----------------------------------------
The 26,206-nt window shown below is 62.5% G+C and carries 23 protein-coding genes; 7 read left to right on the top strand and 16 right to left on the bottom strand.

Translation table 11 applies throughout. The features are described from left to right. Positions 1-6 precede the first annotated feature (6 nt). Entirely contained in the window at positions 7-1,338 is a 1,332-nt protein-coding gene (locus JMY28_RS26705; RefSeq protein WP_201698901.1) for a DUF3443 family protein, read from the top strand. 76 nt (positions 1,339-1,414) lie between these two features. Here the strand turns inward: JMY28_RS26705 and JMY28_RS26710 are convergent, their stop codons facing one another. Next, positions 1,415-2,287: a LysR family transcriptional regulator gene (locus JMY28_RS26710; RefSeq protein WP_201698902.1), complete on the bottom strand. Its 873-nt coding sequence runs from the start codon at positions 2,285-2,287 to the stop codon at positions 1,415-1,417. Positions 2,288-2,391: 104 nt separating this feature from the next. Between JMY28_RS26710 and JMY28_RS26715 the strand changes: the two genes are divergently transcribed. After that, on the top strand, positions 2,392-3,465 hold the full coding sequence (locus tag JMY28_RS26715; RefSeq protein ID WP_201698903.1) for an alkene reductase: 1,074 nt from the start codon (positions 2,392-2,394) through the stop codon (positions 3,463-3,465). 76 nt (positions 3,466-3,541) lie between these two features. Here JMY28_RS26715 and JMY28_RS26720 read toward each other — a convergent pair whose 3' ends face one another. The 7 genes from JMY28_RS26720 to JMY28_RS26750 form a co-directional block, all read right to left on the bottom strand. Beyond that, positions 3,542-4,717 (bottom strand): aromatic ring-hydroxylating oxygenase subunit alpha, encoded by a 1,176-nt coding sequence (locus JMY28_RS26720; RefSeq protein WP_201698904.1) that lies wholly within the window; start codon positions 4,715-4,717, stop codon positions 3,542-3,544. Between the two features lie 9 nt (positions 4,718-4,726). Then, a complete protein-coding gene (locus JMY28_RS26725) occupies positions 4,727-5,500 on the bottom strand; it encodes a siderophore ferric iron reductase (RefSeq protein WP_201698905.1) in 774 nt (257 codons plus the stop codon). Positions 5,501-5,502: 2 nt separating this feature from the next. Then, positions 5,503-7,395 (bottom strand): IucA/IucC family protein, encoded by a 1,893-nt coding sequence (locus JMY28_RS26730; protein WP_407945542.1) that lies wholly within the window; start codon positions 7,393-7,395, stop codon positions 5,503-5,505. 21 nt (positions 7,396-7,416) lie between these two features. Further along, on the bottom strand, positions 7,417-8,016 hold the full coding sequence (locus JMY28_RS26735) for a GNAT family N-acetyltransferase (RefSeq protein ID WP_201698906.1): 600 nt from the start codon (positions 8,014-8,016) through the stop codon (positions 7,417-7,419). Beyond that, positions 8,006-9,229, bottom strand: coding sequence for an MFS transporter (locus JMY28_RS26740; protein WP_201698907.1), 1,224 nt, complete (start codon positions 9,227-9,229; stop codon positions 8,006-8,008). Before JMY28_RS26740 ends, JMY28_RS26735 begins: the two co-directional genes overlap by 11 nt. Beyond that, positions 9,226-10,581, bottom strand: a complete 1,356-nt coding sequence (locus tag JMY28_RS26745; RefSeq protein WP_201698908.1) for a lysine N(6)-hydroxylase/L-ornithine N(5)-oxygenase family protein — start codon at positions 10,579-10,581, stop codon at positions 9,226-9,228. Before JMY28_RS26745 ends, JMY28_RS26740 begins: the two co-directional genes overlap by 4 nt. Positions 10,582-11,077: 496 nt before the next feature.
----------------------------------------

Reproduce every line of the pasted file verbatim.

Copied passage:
The 26,206-nt window shown below is 62.5% G+C and carries 23 protein-coding genes; 7 read left to right on the top strand and 16 right to left on the bottom strand.

Translation table 11 applies throughout. The features are described from left to right. Positions 1-6 precede the first annotated feature (6 nt). Entirely contained in the window at positions 7-1,338 is a 1,332-nt protein-coding gene (locus JMY28_RS26705; RefSeq protein WP_201698901.1) for a DUF3443 family protein, read from the top strand. 76 nt (positions 1,339-1,414) lie between these two features. Here the strand turns inward: JMY28_RS26705 and JMY28_RS26710 are convergent, their stop codons facing one another. Next, positions 1,415-2,287: a LysR family transcriptional regulator gene (locus JMY28_RS26710; RefSeq protein WP_201698902.1), complete on the bottom strand. Its 873-nt coding sequence runs from the start codon at positions 2,285-2,287 to the stop codon at positions 1,415-1,417. Positions 2,288-2,391: 104 nt separating this feature from the next. Between JMY28_RS26710 and JMY28_RS26715 the strand changes: the two genes are divergently transcribed. After that, on the top strand, positions 2,392-3,465 hold the full coding sequence (locus tag JMY28_RS26715; RefSeq protein ID WP_201698903.1) for an alkene reductase: 1,074 nt from the start codon (positions 2,392-2,394) through the stop codon (positions 3,463-3,465). 76 nt (positions 3,466-3,541) lie between these two features. Here JMY28_RS26715 and JMY28_RS26720 read toward each other — a convergent pair whose 3' ends face one another. The 7 genes from JMY28_RS26720 to JMY28_RS26750 form a co-directional block, all read right to left on the bottom strand. Beyond that, positions 3,542-4,717 (bottom strand): aromatic ring-hydroxylating oxygenase subunit alpha, encoded by a 1,176-nt coding sequence (locus JMY28_RS26720; RefSeq protein WP_201698904.1) that lies wholly within the window; start codon positions 4,715-4,717, stop codon positions 3,542-3,544. Between the two features lie 9 nt (positions 4,718-4,726). Then, a complete protein-coding gene (locus JMY28_RS26725) occupies positions 4,727-5,500 on the bottom strand; it encodes a siderophore ferric iron reductase (RefSeq protein WP_201698905.1) in 774 nt (257 codons plus the stop codon). Positions 5,501-5,502: 2 nt separating this feature from the next. Then, positions 5,503-7,395 (bottom strand): IucA/IucC family protein, encoded by a 1,893-nt coding sequence (locus JMY28_RS26730; protein WP_407945542.1) that lies wholly within the window; start codon positions 7,393-7,395, stop codon positions 5,503-5,505. 21 nt (positions 7,396-7,416) lie between these two features. Further along, on the bottom strand, positions 7,417-8,016 hold the full coding sequence (locus JMY28_RS26735) for a GNAT family N-acetyltransferase (RefSeq protein ID WP_201698906.1): 600 nt from the start codon (positions 8,014-8,016) through the stop codon (positions 7,417-7,419). Beyond that, positions 8,006-9,229, bottom strand: coding sequence for an MFS transporter (locus JMY28_RS26740; protein WP_201698907.1), 1,224 nt, complete (start codon positions 9,227-9,229; stop codon positions 8,006-8,008). Before JMY28_RS26740 ends, JMY28_RS26735 begins: the two co-directional genes overlap by 11 nt. Beyond that, positions 9,226-10,581, bottom strand: a complete 1,356-nt coding sequence (locus tag JMY28_RS26745; RefSeq protein WP_201698908.1) for a lysine N(6)-hydroxylase/L-ornithine N(5)-oxygenase family protein — start codon at positions 10,579-10,581, stop codon at positions 9,226-9,228. Before JMY28_RS26745 ends, JMY28_RS26740 begins: the two co-directional genes overlap by 4 nt. Positions 10,582-11,077: 496 nt before the next feature.